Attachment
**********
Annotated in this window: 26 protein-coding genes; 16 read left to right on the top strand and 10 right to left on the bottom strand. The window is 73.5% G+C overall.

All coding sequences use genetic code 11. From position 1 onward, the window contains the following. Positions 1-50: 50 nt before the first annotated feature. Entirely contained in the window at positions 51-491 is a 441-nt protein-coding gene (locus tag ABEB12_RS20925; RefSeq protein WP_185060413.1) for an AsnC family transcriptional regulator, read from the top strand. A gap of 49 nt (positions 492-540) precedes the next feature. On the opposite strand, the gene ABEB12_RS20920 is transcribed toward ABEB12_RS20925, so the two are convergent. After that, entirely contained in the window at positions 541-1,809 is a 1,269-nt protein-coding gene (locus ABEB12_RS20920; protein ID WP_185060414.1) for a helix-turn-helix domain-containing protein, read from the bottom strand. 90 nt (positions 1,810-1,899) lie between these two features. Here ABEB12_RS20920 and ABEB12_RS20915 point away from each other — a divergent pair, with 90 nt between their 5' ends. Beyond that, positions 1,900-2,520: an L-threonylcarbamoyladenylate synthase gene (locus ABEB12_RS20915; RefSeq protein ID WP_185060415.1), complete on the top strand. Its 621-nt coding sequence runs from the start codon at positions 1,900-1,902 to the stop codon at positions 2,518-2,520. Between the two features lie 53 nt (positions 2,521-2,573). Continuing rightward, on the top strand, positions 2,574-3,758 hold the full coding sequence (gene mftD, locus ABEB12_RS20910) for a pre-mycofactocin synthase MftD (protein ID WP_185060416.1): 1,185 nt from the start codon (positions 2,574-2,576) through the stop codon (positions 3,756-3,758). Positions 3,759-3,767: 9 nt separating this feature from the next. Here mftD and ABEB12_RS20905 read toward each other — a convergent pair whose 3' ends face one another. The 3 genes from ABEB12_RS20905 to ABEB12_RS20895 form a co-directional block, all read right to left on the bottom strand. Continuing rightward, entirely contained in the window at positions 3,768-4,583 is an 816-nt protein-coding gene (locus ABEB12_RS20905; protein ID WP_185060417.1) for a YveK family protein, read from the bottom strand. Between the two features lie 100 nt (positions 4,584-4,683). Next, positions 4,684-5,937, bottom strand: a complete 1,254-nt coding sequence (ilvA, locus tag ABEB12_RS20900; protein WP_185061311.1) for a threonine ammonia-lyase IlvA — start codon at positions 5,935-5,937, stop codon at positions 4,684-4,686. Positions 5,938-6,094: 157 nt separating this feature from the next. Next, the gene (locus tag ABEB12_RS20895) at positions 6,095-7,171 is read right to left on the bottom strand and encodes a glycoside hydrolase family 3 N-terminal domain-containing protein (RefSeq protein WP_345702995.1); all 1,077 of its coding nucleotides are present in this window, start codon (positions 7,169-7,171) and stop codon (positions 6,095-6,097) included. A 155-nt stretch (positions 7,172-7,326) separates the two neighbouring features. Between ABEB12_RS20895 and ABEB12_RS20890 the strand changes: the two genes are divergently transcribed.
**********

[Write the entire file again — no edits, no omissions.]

Annotated in this window: 26 protein-coding genes; 16 read left to right on the top strand and 10 right to left on the bottom strand. The window is 73.5% G+C overall.

All coding sequences use genetic code 11. From position 1 onward, the window contains the following. Positions 1-50: 50 nt before the first annotated feature. Entirely contained in the window at positions 51-491 is a 441-nt protein-coding gene (locus tag ABEB12_RS20925; RefSeq protein WP_185060413.1) for an AsnC family transcriptional regulator, read from the top strand. A gap of 49 nt (positions 492-540) precedes the next feature. On the opposite strand, the gene ABEB12_RS20920 is transcribed toward ABEB12_RS20925, so the two are convergent. After that, entirely contained in the window at positions 541-1,809 is a 1,269-nt protein-coding gene (locus ABEB12_RS20920; protein ID WP_185060414.1) for a helix-turn-helix domain-containing protein, read from the bottom strand. 90 nt (positions 1,810-1,899) lie between these two features. Here ABEB12_RS20920 and ABEB12_RS20915 point away from each other — a divergent pair, with 90 nt between their 5' ends. Beyond that, positions 1,900-2,520: an L-threonylcarbamoyladenylate synthase gene (locus ABEB12_RS20915; RefSeq protein ID WP_185060415.1), complete on the top strand. Its 621-nt coding sequence runs from the start codon at positions 1,900-1,902 to the stop codon at positions 2,518-2,520. Between the two features lie 53 nt (positions 2,521-2,573). Continuing rightward, on the top strand, positions 2,574-3,758 hold the full coding sequence (gene mftD, locus ABEB12_RS20910) for a pre-mycofactocin synthase MftD (protein ID WP_185060416.1): 1,185 nt from the start codon (positions 2,574-2,576) through the stop codon (positions 3,756-3,758). Positions 3,759-3,767: 9 nt separating this feature from the next. Here mftD and ABEB12_RS20905 read toward each other — a convergent pair whose 3' ends face one another. The 3 genes from ABEB12_RS20905 to ABEB12_RS20895 form a co-directional block, all read right to left on the bottom strand. Continuing rightward, entirely contained in the window at positions 3,768-4,583 is an 816-nt protein-coding gene (locus ABEB12_RS20905; protein ID WP_185060417.1) for a YveK family protein, read from the bottom strand. Between the two features lie 100 nt (positions 4,584-4,683). Next, positions 4,684-5,937, bottom strand: a complete 1,254-nt coding sequence (ilvA, locus tag ABEB12_RS20900; protein WP_185061311.1) for a threonine ammonia-lyase IlvA — start codon at positions 5,935-5,937, stop codon at positions 4,684-4,686. Positions 5,938-6,094: 157 nt separating this feature from the next. Next, the gene (locus tag ABEB12_RS20895) at positions 6,095-7,171 is read right to left on the bottom strand and encodes a glycoside hydrolase family 3 N-terminal domain-containing protein (RefSeq protein WP_345702995.1); all 1,077 of its coding nucleotides are present in this window, start codon (positions 7,169-7,171) and stop codon (positions 6,095-6,097) included. A 155-nt stretch (positions 7,172-7,326) separates the two neighbouring features. Between ABEB12_RS20895 and ABEB12_RS20890 the strand changes: the two genes are divergently transcribed.